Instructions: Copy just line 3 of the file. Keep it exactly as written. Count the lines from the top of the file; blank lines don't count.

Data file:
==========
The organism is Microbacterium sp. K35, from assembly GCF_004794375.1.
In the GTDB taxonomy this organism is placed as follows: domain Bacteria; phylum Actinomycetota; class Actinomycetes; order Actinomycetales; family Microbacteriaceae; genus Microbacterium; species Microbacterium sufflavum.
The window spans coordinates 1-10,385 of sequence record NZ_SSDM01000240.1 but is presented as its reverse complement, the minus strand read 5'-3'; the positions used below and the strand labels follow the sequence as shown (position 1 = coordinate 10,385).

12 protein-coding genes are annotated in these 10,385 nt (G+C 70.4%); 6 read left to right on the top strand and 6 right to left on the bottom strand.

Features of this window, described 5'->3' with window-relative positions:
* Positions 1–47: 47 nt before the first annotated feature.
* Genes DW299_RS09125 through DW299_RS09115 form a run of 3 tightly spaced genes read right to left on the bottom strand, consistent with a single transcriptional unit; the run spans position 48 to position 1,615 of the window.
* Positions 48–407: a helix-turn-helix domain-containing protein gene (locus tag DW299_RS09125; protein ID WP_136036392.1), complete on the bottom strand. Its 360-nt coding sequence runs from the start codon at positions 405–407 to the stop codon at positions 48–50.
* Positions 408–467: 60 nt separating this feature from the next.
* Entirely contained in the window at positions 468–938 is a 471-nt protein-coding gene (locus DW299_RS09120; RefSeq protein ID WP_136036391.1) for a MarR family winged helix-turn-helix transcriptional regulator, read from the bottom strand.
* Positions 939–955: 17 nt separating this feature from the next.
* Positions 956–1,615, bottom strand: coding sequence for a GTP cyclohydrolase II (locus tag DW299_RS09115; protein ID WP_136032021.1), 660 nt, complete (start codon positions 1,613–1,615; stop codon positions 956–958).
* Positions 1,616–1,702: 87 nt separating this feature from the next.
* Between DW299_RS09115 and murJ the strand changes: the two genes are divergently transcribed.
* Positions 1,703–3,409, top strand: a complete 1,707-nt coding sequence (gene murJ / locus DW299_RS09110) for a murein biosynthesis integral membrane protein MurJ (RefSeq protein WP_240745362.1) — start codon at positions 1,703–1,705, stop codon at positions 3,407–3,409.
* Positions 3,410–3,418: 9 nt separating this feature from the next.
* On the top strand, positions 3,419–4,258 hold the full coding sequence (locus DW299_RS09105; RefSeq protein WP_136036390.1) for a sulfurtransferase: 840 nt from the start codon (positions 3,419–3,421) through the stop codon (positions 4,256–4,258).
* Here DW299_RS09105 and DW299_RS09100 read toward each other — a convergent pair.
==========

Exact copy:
The window spans coordinates 1-10,385 of sequence record NZ_SSDM01000240.1 but is presented as its reverse complement, the minus strand read 5'-3'; the positions used below and the strand labels follow the sequence as shown (position 1 = coordinate 10,385).